21. C__ says:

    Bethesda has failed to realize something that Apple dominates so well: if a customer is willing to spend $ 200 on an item that can be purchased for $ 60, surely he is inclined to spend $300, $500. You want your client to spend $500 on your brand and be happy about it.

    How you do it? Give him what he wants, make him feel special, make him feel better than others. Apple knows perfectly that her products are overpriced in the market, but her customers are loyal because she delivers exactly the experience they want to have. No cutting corners here.

    The other way is to make someone who paid $ 200 for a $ 60 product feel stupid for doing it, which is exactly what Bethesda did.

    Next year, all Apple customers will come back to buy their new “iSameproduct XYZ”, but Bethesda consumers will just think “fool me once …”

    1. default_ex says:

      Apple is not the shining example your making them out to be. If anything they treat their customers worse than any other company. Have a look at Loius Rossman’s YouTube channel if you really want to see how they treat their customers, specifically the “Shit the Genius Bar Says” series. Your talking about a company that will use your ignorance about electronics repair to convince you that a very simple repair will cost as much as a whole new machine. On top of that if you ignore all of that Loius has plenty of examples of what their so called repair work entails. The chip that desoldered itself and was “repaired” by inserting a piece of shoe rubber to press it back down to the board instead of simply reflowing the solder really took the cake. They don’t stop there either, they have been attacking the supply chain of reputable repair shops for a long time now. These are shops their customers are taking their computers to, to have them repaired because Apple either refuses to do so or quotes insane repair prices.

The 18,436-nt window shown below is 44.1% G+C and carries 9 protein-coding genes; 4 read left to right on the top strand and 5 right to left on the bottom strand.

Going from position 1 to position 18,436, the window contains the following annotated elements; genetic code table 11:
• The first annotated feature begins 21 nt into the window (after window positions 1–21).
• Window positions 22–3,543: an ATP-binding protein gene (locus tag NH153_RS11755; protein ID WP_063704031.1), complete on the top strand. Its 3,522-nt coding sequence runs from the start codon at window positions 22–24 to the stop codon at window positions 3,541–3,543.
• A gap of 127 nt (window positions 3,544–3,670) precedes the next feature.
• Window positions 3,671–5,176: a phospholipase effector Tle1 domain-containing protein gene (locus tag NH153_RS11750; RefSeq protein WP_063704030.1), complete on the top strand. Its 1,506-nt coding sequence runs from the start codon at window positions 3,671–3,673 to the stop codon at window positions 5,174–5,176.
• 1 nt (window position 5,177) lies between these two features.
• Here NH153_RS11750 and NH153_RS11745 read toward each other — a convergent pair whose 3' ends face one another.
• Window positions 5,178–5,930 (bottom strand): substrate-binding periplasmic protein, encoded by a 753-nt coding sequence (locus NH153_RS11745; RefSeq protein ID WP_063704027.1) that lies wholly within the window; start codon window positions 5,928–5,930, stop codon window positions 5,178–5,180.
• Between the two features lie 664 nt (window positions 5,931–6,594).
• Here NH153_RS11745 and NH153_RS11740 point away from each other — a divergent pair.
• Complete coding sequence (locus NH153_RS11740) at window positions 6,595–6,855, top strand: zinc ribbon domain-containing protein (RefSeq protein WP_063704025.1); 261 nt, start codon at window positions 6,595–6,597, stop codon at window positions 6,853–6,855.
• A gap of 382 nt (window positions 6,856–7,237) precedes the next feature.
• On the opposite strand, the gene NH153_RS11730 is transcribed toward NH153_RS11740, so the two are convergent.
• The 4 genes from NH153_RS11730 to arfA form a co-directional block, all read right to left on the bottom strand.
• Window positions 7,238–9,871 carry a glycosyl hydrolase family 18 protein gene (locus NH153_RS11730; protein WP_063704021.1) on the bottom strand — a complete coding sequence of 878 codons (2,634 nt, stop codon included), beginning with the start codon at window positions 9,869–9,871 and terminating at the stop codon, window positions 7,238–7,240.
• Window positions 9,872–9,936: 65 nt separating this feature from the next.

Apple is not treating their customers well. They are abusing their customer’s trust and treating them like they are stupid.

  22. Liessa says:

    I was thinking just the other day about the astonishing amount of outright contempt shown towards consumers in the videogames industry, and how it reaches levels that would be unthinkable in any other industry. This doesn’t just relate to games companies like Bethesda, but to the gaming press who are supposed to hold them accountable. Can you imagine if (for example) a consumer electronics magazine were to denounce its readers as ‘whiny’ and ‘entitled’ for complaining about features they disliked in the latest iPhone? On consideration, I think there are a whole lot of reasons that factor into this:

    – Videogame companies are, as Shamus frequently points out, often run by people who understand nothing about the industry and their customers. They look at customers purely in terms of how much money they can squeeze out of each of them, rather than as different types of consumers with different needs.